The Greek government insists that Turkey should accept the return of 1,450 migrants whose asylum requests have been rejected, as this would send out a clear message of deterrence to those planning to cross illegally into Greece and Europe.
The Greek request, submitted to Turkey five months ago and still awaiting a response, was issued within the framework of wider European migration policy and is in line with a recent government bill on migrant returns that has been put to consultation.
“We want to send a message that we, as a country, are finished with the ‘no one goes back’ mentality,” Migration Ministry sources said.
“Those who come will know that men on their own who are to be returned will remain in custody for 18 months. This is a message that will prevent traffickers from promising whatever they want in order to find clients,” the sources added, stressing, at the same time, the need for cooperation with the countries where the migrants will be returning to.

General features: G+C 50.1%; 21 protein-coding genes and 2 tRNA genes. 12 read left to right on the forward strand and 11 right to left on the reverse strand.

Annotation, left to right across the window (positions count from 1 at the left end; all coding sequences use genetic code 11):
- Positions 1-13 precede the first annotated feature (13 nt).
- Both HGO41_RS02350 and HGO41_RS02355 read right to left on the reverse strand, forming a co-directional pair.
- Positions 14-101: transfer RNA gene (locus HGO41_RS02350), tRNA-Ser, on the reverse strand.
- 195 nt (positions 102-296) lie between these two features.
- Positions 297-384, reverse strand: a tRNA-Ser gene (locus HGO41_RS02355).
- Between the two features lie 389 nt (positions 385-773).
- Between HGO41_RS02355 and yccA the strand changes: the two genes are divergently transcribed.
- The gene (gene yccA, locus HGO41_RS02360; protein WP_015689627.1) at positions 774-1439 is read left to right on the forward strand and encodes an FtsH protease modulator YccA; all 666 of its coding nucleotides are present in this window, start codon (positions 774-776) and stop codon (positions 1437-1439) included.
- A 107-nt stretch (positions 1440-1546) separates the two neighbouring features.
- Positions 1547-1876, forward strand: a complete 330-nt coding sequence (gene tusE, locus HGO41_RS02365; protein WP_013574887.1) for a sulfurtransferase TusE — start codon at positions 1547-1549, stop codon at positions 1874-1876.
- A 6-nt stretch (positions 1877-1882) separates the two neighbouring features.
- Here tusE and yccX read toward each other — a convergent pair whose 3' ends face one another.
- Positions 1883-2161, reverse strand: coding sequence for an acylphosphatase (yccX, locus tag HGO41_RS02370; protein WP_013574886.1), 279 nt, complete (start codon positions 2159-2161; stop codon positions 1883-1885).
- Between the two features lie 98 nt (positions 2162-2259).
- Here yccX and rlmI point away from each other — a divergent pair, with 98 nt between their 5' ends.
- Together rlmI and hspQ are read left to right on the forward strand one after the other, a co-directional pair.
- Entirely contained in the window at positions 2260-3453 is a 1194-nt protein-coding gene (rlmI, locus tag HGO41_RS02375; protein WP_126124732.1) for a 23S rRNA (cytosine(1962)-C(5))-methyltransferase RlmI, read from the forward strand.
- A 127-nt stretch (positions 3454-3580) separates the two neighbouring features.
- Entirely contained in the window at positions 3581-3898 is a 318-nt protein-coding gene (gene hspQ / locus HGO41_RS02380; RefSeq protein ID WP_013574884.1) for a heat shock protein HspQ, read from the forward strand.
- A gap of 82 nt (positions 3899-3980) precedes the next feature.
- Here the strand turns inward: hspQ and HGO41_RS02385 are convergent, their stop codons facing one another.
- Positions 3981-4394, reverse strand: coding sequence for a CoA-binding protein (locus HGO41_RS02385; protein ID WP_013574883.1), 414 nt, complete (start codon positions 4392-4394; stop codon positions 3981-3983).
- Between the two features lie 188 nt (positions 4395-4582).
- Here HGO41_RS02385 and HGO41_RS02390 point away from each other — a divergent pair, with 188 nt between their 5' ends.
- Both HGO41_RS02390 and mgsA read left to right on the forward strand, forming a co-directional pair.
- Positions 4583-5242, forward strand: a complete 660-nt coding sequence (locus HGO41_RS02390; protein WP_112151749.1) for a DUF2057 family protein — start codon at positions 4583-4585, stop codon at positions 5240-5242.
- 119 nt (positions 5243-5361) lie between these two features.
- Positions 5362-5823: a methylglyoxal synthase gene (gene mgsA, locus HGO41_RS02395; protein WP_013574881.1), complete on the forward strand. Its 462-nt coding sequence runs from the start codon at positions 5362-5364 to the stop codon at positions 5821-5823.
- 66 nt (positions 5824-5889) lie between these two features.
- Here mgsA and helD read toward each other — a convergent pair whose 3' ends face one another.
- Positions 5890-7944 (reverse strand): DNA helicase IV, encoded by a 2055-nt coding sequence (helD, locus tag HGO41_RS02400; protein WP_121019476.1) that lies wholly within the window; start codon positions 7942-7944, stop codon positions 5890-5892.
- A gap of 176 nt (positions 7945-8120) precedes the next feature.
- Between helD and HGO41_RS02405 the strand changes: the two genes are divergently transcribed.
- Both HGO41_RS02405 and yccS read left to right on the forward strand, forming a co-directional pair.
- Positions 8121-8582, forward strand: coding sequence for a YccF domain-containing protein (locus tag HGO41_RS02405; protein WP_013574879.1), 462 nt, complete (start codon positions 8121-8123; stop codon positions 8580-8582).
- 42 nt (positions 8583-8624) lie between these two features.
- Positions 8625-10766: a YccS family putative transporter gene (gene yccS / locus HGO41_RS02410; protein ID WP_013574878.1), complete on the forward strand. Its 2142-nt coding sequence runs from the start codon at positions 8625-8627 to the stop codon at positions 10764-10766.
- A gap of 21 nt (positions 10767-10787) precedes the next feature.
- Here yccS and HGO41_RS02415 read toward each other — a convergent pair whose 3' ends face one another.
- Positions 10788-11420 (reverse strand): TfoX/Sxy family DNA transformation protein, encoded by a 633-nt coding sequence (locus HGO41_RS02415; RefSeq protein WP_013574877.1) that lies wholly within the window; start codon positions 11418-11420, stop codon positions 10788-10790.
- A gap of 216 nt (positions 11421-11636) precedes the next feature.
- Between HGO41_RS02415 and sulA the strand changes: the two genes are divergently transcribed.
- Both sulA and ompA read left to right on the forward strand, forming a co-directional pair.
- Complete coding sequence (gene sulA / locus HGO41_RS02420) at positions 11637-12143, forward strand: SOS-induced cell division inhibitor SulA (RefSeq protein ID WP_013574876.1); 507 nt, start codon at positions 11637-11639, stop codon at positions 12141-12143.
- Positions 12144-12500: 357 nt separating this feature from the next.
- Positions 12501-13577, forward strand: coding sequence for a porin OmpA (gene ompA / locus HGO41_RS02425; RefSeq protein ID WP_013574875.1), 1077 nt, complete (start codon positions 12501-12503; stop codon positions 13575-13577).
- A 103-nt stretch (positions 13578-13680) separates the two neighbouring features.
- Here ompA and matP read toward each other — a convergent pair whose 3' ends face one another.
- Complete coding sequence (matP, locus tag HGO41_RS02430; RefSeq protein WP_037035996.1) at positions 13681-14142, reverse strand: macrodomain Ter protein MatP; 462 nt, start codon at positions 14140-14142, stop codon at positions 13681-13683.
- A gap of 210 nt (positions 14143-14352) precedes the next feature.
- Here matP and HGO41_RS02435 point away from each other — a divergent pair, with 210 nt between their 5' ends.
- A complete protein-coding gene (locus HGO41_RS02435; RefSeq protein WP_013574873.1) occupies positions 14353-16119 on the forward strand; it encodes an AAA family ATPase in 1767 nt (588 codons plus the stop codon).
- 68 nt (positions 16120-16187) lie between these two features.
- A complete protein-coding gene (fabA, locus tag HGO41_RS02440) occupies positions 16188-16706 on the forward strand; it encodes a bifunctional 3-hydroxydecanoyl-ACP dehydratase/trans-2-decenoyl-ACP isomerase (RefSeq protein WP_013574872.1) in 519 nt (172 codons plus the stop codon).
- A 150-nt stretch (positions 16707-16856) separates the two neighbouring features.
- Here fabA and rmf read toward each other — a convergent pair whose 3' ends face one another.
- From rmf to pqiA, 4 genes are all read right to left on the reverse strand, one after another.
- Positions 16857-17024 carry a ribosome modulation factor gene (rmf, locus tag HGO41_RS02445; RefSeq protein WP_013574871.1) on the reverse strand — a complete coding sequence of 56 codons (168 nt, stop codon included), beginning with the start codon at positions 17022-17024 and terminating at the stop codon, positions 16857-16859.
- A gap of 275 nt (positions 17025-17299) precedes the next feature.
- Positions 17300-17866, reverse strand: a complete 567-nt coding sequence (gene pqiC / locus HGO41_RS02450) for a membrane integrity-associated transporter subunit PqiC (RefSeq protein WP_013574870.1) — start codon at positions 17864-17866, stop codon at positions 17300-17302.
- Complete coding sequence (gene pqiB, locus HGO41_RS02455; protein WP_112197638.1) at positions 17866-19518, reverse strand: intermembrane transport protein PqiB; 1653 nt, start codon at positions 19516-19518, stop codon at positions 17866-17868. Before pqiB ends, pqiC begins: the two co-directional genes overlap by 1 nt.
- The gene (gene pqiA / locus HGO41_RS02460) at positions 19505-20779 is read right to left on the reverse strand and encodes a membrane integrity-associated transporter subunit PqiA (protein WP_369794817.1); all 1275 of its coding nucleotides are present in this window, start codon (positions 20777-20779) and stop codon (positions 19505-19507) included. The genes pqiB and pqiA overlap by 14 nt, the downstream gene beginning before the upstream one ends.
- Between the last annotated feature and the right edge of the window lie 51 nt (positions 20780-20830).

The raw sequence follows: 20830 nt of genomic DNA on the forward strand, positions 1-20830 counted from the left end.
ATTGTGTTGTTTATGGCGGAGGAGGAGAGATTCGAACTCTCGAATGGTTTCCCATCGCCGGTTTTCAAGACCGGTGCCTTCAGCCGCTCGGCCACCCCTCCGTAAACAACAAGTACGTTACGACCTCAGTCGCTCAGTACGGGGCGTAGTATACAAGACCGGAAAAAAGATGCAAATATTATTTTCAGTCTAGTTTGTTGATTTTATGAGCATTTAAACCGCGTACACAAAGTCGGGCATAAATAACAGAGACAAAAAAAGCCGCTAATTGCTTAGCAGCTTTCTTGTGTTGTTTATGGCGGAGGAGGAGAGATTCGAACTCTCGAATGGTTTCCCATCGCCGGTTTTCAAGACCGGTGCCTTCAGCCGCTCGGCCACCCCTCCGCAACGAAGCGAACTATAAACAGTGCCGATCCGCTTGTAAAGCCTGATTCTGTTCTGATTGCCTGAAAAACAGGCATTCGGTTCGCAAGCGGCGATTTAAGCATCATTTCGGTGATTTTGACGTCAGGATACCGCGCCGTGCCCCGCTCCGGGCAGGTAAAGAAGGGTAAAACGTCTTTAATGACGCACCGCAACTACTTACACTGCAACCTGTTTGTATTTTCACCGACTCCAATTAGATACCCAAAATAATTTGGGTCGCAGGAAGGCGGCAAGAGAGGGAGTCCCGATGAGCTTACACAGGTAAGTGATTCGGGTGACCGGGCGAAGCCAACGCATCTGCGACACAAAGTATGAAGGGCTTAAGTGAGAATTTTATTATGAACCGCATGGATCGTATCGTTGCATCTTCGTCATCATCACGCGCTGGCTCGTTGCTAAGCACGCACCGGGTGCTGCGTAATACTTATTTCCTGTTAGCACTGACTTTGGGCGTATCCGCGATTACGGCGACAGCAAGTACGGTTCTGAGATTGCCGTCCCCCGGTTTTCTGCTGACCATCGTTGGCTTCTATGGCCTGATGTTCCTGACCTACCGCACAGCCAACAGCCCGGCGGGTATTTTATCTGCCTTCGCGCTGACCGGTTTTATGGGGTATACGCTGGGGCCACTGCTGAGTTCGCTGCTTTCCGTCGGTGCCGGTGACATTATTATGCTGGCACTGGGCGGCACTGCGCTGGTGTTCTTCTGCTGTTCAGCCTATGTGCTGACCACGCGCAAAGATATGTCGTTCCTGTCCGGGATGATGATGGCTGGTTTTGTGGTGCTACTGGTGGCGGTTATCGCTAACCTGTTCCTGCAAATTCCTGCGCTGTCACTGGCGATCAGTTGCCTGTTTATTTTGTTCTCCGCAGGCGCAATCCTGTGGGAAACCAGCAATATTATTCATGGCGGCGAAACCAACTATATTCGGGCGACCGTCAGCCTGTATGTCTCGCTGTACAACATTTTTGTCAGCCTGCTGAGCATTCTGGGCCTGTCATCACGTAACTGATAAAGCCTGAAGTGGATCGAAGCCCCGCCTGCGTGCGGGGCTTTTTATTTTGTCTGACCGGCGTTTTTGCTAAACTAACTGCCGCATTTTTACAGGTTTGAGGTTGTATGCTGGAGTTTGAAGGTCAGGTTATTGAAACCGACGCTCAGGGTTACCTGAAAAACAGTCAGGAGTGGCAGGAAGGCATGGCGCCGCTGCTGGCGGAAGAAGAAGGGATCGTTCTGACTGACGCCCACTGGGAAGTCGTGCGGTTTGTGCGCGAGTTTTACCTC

“No matter what legislation Greece puts forward, the question remains how these returns will take place without the consent of the countries that are to receive them,” they said.
Last Thursday, the European Commission proposed funding to the tune of €3.5 billion for migration management in Turkey by 2024.
Overall, it has proposed a total of €5.7 billion over four years to third countries that host large numbers of refugees and migrants (Turkey, Lebanon, Jordan), but also to Syria itself.
Migration Ministry sources stress that European Union funding for Turkey should come with strings to ensure that it will accept the return of those who are not entitled to asylum in Greece.